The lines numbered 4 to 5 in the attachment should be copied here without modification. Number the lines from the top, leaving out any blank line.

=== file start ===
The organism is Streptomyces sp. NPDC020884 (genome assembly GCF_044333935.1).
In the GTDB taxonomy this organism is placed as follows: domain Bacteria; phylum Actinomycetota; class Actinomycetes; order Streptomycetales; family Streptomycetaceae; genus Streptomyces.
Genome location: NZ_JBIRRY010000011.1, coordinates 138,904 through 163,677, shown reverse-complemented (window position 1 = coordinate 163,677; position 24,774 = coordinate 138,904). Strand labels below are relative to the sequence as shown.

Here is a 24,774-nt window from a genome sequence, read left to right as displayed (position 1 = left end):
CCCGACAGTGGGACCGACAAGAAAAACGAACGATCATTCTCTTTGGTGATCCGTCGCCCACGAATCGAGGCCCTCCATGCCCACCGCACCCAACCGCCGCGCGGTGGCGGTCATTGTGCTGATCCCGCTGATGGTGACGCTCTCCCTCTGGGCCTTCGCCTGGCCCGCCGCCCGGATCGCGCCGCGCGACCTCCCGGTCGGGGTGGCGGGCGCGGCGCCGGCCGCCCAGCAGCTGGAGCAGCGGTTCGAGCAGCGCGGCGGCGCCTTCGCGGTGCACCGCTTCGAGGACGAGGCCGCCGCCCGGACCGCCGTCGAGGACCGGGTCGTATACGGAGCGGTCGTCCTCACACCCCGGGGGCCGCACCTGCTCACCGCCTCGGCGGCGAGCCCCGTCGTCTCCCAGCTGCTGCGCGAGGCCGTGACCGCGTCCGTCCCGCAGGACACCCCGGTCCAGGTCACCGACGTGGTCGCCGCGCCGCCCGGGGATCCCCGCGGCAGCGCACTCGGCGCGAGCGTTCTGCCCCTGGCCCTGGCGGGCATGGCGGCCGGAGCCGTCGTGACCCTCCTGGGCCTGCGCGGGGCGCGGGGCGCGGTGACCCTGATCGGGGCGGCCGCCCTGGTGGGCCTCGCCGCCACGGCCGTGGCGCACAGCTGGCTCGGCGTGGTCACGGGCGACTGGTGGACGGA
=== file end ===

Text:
Here is a 24,774-nt window from a genome sequence, read left to right as displayed (position 1 = left end):
CCCGACAGTGGGACCGACAAGAAAAACGAACGATCATTCTCTTTGGTGATCCGTCGCCCACGAATCGAGGCCCTCCATGCCCACCGCACCCAACCGCCGCGCGGTGGCGGTCATTGTGCTGATCCCGCTGATGGTGACGCTCTCCCTCTGGGCCTTCGCCTGGCCCGCCGCCCGGATCGCGCCGCGCGACCTCCCGGTCGGGGTGGCGGGCGCGGCGCCGGCCGCCCAGCAGCTGGAGCAGCGGTTCGAGCAGCGCGGCGGCGCCTTCGCGGTGCACCGCTTCGAGGACGAGGCCGCCGCCCGGACCGCCGTCGAGGACCGGGTCGTATACGGAGCGGTCGTCCTCACACCCCGGGGGCCGCACCTGCTCACCGCCTCGGCGGCGAGCCCCGTCGTCTCCCAGCTGCTGCGCGAGGCCGTGACCGCGTCCGTCCCGCAGGACACCCCGGTCCAGGTCACCGACGTGGTCGCCGCGCCGCCCGGGGATCCCCGCGGCAGCGCACTCGGCGCGAGCGTTCTGCCCCTGGCCCTGGCGGGCATGGCGGCCGGAGCCGTCGTGACCCTCCTGGGCCTGCGCGGGGCGCGGGGCGCGGTGACCCTGATCGGGGCGGCCGCCCTGGTGGGCCTCGCCGCCACGGCCGTGGCGCACAGCTGGCTCGGCGTGGTCACGGGCGACTGGTGGACGGA